COMMENTARY | Mitt Romney once avoided speaking about the Massachusetts healthcare reform as if his life depended on it. After embracing it for the first time, Romney is showing signs that alienating hardline conservatives is OK with him if it means gaining support from everyone else.
Andrea Saul, Romney’s campaign spokeswoman, reversed a longstanding trend and actually embraced the 2006 healthcare reforms he enacted as Massachusetts’ governor in an interview with Fox NewsWednesday, according to a Washington Post report.
Saul was responding to a misleading attack ad by a pro-Obama super PAC, which accuses Romney and Bain Capital of closing a Kansas steel mill and causing steelworker Joe Soptic’s wife to die of cancer after he lost employer-sponsored healthcare plan and couldn’t afford her treatments.
Anger with the ad was justified. It doesn’t mention that Soptic’s wife died five years after the plant shut down, and that she had her own private health insurance for most of that time. Romney was also in his pseudo-retirement phase at Bain when the plant was closed and the Obama administration should disavow the tasteless barb. The right raged over the fallacious spot, but their outrage hit its crescendo when Saul dared to break the unspoken ban on mentioning “Romneycare.”
Saul argued that Soptic’s wife wouldn’t have died if she lived in Massachusetts during Romney’s gubernatorial tenure. Her reasoning: Romney’s healthcare reforms would have required her to have insurance.
Ordinarily, touting accomplishments is standard fare for political elections. But, since most of the last two years were consumed by the GOP’s crusade against the Affordable Care Act; any pride Romney or his staff shows in his signature legislative achievement is treated like abject blasphemy.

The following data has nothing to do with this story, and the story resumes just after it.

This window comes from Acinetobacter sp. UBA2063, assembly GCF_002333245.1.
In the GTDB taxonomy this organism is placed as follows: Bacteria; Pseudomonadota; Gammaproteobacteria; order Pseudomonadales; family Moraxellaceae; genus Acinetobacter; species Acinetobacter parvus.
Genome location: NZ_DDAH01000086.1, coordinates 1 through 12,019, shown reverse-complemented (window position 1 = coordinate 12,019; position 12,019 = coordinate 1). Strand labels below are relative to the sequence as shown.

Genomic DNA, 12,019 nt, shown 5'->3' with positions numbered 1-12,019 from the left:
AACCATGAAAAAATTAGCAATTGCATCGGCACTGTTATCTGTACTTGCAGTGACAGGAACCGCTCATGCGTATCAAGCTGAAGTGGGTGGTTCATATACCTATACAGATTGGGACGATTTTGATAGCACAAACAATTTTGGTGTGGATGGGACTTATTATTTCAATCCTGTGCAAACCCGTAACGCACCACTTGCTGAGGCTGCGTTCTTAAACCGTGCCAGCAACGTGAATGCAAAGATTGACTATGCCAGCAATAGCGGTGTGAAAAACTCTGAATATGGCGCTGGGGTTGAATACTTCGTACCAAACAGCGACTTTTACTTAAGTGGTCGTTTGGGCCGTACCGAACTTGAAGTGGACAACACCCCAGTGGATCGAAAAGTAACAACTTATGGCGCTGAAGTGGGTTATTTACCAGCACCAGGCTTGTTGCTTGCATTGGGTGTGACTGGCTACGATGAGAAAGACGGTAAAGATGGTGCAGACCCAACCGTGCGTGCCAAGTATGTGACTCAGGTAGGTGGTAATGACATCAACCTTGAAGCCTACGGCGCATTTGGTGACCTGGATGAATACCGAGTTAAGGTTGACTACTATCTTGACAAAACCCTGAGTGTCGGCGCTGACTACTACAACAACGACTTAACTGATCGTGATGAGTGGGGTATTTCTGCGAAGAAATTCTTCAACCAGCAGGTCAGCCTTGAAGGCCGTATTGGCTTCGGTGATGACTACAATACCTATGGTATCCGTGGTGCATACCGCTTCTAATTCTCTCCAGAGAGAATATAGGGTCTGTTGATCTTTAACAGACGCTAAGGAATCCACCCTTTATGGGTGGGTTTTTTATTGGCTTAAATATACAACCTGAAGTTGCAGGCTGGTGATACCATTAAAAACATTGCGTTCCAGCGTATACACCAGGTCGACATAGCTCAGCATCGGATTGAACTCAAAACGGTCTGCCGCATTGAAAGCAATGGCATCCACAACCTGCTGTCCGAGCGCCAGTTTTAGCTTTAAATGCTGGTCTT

Ann Coulter demanded Saul be fired — an odd penalty for telling the truth-and urged big ticket Romney donors to stop campaign contributions until she’s gone. Rush Limbaugh called it a “gold mine for Obama-ites” and Erick Erickson, editor of RedState.com labeled it “an unforced error of monumental idiocy.” Despite the different phrasing, the central message was clear: Mitt, your spokeswoman just eviscerated your “I won’t be Obama” platform.
But, there are lots of non-conservative voters in this country. To us, Saul’s “unforced error” was a monumental breath of fresh air for a campaign desperate for one.
Between the murky Bain Capital exit; the offshore bank accounts; and withholding the most anticipated tax statements in modern history; and trying to bury, instead of stand up for the healthcare reform “experience” he touted on Wednesday in the swing-state of Iowa; his credibility was too suspect to earn my support. There are enough White House transparency issues already.
If Andrea Saul’s descent into honesty is a sign of things to come — that the Romney campaign won’t scuttle itself just to tow the party line — I and other independent voters will be much more inclined to give Mr. Romney an ear.
Coulter claimed that Romney’s campaign wasn’t worth supporting if Saul remained spokeswoman. I say it isn’t worth supporting if she doesn’t.